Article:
It looks like a compilation of ’80s supercars that went through the dryer too long, or a Micro Machine brought up to human scale. But it’s neither. It’s the Autozam AZ-1, and this one sold on Cars&Bids this week for $27,693. It’s an odd duck, but it’s that special, endearing kind of odd. And as strange as it is, the AZ-1 is actually a spunky little sports car that everyone should know about.
To enthusiasts, the AZ-1 is known as one of the “A-B-C” cars, consisting of the Autozam AZ-1, Honda Beat, and Suzuki Cappuccino. This fun-sized sports car trio falls into Japan’s Kei category, and they were specifically built for, and sold in, their home country. Cars in the Kei class have regulation-limited exterior dimensions, a maximum engine displacement of 660 cc, and are the smallest road-legal cars for the Japanese market. A Kei-class sports car like the AZ-1 isn’t going to take down an NSX or a GT-R, but that’s hardly the point.
The point, of course, is cheap thrills. But just because they’re cheap doesn’t mean that they’re cheaply built or engineered. Quite the opposite in fact. Though these cars fit into the Kei niche, from the outset they were meant to be legitimately fun sports cars. Each of the three A-B-C cars has its pros and cons, but it’s clear that the AZ-1’s designers had the most fun with the looks. While the Honda Beat and Suzuki Cappuccino took a more conservitive approach styling-wise, Autozam went full bonkers with the AZ-1.
Before we get any further, what is “Autozam,” anyway? Fair question, since we never got them on our shores. A sporty sub-brand of Mazda, Autozam was sort of like what Scion was to Toyota in that it offered a slightly sportier, cheaper, and more youth-oriented alternative to its parent company. As for the AZ-1, it came out of a partnership with Suzuki, who actually did much of the design and engineering of the car, even providing the turbocharged 3-cylinder engine out of its Cappuccino and mounting it in the middle. About that engine: while Kei cars capped their horsepower ratings at 64 horsepower, it is rumored that the Autozam’s engine cracked triple digit territory in reality.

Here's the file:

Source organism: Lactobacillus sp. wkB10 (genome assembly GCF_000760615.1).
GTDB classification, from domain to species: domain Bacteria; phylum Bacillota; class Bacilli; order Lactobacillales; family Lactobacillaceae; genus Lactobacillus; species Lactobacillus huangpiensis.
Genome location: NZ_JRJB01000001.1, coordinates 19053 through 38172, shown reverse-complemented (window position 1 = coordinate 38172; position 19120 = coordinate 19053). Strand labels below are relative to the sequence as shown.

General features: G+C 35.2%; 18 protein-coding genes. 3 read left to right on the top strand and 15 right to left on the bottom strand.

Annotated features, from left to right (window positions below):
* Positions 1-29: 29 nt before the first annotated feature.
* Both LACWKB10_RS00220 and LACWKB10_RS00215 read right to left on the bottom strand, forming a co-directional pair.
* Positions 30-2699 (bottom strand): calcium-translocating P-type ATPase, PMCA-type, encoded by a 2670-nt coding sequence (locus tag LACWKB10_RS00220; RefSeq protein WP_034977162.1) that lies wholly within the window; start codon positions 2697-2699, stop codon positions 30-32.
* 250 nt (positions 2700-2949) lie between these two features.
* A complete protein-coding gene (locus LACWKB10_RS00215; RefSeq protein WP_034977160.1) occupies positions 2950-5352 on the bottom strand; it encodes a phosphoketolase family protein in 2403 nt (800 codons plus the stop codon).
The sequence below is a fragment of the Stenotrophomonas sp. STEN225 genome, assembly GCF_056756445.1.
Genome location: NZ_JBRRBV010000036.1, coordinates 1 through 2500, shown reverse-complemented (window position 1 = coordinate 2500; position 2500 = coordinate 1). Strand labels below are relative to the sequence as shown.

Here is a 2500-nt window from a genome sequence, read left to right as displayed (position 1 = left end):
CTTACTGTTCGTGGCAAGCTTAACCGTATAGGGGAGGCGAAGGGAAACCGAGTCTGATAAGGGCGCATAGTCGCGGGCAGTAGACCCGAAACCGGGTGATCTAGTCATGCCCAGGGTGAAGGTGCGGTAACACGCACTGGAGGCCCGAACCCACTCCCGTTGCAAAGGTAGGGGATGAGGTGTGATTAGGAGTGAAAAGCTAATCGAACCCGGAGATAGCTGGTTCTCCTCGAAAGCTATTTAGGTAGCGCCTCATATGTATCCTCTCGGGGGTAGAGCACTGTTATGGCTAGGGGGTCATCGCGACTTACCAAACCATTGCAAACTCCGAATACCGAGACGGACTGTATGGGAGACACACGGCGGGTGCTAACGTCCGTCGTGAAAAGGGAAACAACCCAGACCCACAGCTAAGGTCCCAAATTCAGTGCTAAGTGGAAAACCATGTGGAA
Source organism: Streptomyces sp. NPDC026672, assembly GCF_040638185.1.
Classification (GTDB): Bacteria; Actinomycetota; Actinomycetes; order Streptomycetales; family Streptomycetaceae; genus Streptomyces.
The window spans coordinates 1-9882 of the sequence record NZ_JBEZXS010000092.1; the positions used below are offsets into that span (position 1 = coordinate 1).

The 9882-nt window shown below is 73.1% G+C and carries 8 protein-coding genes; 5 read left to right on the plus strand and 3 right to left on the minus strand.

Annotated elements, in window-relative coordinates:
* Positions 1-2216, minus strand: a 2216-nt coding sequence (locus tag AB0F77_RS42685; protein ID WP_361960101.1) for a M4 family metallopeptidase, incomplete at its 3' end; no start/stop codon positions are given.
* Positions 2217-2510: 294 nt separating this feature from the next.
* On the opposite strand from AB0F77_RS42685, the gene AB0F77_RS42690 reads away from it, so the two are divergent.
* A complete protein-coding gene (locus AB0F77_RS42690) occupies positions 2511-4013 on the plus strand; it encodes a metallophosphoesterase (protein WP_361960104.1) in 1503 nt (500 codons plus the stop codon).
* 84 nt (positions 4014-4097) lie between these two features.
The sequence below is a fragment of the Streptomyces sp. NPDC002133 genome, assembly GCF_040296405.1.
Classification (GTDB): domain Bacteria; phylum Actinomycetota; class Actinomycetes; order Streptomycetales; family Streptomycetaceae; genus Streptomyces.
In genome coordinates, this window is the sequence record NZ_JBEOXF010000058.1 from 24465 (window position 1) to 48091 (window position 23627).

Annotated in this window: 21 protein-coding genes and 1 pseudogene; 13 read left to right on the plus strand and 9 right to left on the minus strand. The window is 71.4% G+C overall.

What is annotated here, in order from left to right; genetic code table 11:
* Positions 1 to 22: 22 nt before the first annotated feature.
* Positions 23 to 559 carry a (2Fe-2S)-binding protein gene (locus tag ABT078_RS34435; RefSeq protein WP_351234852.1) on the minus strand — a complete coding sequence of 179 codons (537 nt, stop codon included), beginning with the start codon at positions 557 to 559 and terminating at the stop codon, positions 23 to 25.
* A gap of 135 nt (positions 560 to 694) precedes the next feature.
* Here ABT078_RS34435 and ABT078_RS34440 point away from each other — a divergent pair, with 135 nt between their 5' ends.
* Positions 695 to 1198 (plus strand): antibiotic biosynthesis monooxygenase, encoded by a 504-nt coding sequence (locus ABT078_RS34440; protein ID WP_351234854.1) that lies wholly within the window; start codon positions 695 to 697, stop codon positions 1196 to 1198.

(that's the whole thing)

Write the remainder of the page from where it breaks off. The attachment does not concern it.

Of the ABC cars, the AZ-1 was by far the worst seller at just under 4400 units, with another 531 badged as the Suzuki Cara. For comparison, Suzuki sold more than 28,000 Cappuccinos and Honda over 33,000 Beats. It is easy to see why, the AZ-1 is wildly impractical, has zero storage room and is tiny inside. At 6 foot 5 inches tall, your author has had to do a yoga routine just to contort himself behind the wheel. But once you are there, it’s zippy and handles like the big go kart it pretty much is. It’s a blast.
Which might be why this one has covered 126,000 kilometers (78,300 miles), quite a bit for something so small and impractical and certainly on the high side compared to other AZ-1s sold recently. Yet its nearly $28K price is comparable to what other, lower-mile Autozams have brought. It wasn’t long ago that these were significantly cheaper. One did sell for $35,530 in 2021, but after the A-B-C cars became eligible for import in the mid-2010s, prices under $20K and well down into the teens were the going rate until recently.
But don’t get me wrong, even in the $20K-$30K range it still falls into the affordable category by today’s standards, especially in terms of fun and rarity per dollar. What else makes such a statement rolling down the road? Then, when you stop, it’s a sure conversation starter. And the best part is that it isn’t pretentious—it’s impossible for something this tiny and cute to be snooty. It’s just a cool, fun, smile-inducing automobile with neat history behind it. It just screams “I’m the funkiest and quite possibly most interesting car in the lot,” and that is reason enough to have one.